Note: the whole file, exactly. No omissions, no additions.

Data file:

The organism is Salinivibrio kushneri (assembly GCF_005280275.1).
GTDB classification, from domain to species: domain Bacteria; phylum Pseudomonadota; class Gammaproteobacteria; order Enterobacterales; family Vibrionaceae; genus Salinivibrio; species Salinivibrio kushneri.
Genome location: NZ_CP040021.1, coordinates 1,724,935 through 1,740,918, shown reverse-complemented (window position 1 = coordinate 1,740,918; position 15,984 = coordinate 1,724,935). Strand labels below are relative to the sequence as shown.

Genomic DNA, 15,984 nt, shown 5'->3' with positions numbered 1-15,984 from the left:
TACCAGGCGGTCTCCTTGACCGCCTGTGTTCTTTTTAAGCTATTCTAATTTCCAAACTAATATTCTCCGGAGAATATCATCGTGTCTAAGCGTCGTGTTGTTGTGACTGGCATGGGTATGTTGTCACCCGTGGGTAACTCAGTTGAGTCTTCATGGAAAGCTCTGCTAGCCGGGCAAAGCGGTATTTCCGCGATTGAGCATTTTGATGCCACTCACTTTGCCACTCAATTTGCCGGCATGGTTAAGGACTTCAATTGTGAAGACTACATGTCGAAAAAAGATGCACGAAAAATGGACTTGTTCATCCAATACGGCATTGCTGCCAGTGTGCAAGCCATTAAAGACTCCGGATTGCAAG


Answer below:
The organism is Salinivibrio kushneri (assembly GCF_005280275.1).
GTDB classification, from domain to species: domain Bacteria; phylum Pseudomonadota; class Gammaproteobacteria; order Enterobacterales; family Vibrionaceae; genus Salinivibrio; species Salinivibrio kushneri.
Genome location: NZ_CP040021.1, coordinates 1,724,935 through 1,740,918, shown reverse-complemented (window position 1 = coordinate 1,740,918; position 15,984 = coordinate 1,724,935). Strand labels below are relative to the sequence as shown.

Genomic DNA, 15,984 nt, shown 5'->3' with positions numbered 1-15,984 from the left:
TACCAGGCGGTCTCCTTGACCGCCTGTGTTCTTTTTAAGCTATTCTAATTTCCAAACTAATATTCTCCGGAGAATATCATCGTGTCTAAGCGTCGTGTTGTTGTGACTGGCATGGGTATGTTGTCACCCGTGGGTAACTCAGTTGAGTCTTCATGGAAAGCTCTGCTAGCCGGGCAAAGCGGTATTTCCGCGATTGAGCATTTTGATGCCACTCACTTTGCCACTCAATTTGCCGGCATGGTTAAGGACTTCAATTGTGAAGACTACATGTCGAAAAAAGATGCACGAAAAATGGACTTGTTCATCCAATACGGCATTGCTGCCAGTGTGCAAGCCATTAAAGACTCCGGATTGCAAG